INTERNATIONAL DAY FOR STREET CHILDREN: Salesian Missions Highlights Rehabilitation and Social Programs That Provide Hope to Street Children
(MissionNewswire) Salesian Missions stands with the United Nations and organizations around the globe in highlighting the plight of children on the International Day for Street Children. The day provides organizations and the millions of street children in countries worldwide to have their voices heard and ensure that their rights are not ignored.
Celebrated each year on April 12, the day was established by the UN to raise awareness of issues affecting youth forced to live on the streets. This year the focus is on the celebration of the United Nations agreeing to develop a General Comment on Children in Street Situations and the positive impact it will have on street children and the organizations that support them.
Every day millions of street children suffer multiple and repeated violations of their rights, and as a result of conflicts in the Middle East, recession in Europe, natural disasters in Asia and Africa and many other factors, the number of children living on the streets is expected to rise, according to the Consortium for Street Children. The Consortium founded the International Day for Street Children in 2011, and is the leading international network dedicated to realizing the rights of street children worldwide.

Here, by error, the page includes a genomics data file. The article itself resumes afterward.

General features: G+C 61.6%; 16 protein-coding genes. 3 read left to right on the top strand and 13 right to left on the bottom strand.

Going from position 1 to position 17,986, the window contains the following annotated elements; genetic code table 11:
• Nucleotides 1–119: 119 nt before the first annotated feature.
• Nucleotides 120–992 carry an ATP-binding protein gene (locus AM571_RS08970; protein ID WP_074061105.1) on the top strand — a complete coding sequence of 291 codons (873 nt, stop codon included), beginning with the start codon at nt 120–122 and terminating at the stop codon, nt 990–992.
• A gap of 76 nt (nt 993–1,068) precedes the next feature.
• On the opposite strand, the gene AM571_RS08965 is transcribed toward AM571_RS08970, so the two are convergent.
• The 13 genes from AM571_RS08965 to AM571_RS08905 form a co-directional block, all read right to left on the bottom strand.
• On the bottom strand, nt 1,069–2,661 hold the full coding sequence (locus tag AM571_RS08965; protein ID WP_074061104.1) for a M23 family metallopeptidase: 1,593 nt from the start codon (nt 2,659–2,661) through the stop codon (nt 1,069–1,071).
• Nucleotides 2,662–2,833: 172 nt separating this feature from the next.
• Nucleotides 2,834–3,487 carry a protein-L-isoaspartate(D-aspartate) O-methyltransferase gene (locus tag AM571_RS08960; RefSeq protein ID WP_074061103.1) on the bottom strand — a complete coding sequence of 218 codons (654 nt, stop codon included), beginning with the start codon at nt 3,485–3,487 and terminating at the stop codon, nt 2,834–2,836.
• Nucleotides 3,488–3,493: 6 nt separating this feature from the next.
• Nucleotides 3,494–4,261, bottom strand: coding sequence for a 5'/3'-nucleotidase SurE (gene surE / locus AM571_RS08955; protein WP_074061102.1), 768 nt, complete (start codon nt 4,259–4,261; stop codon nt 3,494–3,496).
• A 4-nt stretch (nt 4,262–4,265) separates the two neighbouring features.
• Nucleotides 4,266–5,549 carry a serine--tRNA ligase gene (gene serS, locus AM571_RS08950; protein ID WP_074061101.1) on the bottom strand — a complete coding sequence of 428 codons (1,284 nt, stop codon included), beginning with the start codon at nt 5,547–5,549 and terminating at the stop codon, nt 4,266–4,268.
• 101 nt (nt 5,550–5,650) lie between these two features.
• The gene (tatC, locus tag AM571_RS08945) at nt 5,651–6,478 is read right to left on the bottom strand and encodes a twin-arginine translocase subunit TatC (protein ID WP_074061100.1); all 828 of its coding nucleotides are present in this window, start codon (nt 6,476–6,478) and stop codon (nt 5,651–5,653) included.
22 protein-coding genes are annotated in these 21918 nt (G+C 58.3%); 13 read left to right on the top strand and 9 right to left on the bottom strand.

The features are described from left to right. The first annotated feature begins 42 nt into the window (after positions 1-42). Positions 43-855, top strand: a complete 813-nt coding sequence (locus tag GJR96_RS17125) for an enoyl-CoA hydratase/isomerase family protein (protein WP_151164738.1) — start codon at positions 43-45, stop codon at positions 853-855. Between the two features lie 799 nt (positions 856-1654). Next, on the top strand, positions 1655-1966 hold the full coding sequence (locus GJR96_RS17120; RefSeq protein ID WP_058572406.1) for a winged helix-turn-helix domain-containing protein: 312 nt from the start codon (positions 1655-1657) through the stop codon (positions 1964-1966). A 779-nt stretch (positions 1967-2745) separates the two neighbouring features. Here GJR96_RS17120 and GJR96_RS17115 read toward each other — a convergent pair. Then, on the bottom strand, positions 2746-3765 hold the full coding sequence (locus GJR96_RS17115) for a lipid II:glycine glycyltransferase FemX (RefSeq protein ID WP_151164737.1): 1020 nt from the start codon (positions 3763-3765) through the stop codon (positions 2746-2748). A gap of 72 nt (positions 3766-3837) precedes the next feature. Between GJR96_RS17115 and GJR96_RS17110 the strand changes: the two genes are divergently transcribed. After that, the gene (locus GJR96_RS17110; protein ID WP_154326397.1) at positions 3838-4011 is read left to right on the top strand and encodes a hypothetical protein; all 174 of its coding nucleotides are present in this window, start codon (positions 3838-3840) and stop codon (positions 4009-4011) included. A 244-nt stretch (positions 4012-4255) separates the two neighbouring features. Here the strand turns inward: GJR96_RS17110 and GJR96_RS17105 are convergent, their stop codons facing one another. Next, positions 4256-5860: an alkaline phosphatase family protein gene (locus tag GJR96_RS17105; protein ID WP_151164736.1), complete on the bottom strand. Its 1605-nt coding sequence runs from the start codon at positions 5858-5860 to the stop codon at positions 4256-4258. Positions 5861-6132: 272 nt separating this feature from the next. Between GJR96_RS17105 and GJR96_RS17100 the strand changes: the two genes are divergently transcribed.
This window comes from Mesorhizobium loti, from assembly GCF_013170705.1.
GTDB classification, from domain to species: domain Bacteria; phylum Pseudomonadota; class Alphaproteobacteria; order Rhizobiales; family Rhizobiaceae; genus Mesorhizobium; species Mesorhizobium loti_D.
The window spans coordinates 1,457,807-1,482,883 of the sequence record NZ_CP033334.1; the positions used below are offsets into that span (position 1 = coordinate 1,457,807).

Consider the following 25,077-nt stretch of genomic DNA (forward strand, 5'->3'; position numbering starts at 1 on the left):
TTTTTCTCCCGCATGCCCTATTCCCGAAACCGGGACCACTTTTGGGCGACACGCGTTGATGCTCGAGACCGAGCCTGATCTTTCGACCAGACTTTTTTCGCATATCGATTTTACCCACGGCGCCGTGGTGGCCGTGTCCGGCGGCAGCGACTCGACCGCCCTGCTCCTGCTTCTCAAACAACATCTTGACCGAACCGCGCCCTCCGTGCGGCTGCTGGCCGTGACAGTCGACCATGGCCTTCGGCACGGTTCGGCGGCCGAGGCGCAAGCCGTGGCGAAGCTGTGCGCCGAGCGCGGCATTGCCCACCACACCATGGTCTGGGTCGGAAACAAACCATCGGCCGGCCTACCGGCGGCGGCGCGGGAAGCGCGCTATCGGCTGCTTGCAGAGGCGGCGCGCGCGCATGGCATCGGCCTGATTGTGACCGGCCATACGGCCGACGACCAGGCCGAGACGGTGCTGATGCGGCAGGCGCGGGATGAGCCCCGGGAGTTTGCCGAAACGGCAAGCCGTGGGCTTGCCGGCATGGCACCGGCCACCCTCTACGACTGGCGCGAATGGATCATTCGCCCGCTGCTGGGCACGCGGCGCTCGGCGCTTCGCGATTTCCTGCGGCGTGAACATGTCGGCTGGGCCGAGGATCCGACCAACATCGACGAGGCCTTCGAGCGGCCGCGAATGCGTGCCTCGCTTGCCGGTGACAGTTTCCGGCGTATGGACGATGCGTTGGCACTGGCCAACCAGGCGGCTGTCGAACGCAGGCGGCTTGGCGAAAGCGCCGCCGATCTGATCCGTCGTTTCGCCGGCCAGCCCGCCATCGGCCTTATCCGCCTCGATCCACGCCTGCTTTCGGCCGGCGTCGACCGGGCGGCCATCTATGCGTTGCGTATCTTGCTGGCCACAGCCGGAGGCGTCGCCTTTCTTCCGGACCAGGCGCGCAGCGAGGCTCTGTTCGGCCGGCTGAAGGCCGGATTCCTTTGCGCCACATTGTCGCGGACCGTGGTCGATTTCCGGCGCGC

The General Comment on Children in Street Situations is a set of guidelines that will give governments the information they need to make sure street children’s rights are recognized. This is the first UN directive guidance on street-connected children’s rights and will assure them more help and support. In addition, national governments will be held accountable to report on their aid measures for street children.
“Children who are living on the streets experience discrimination and exclusion every day,” says Father Mark Hyde, executive director of Salesian Missions, the U.S. development arm of the Salesians of Don Bosco. “Children who are able to access programs that help youth come in off the streets, where they face poverty and are at risk for exploitation, have a chance at a better life. Salesian programs aim to help children live safely while getting the emotional support they need and the education that will help them live independently.”
In honor of the International Day for Street Children, Salesian Missions is proud to share some of its programs around the globe that provide shelter, nutrition, education and hope for a better life for street children.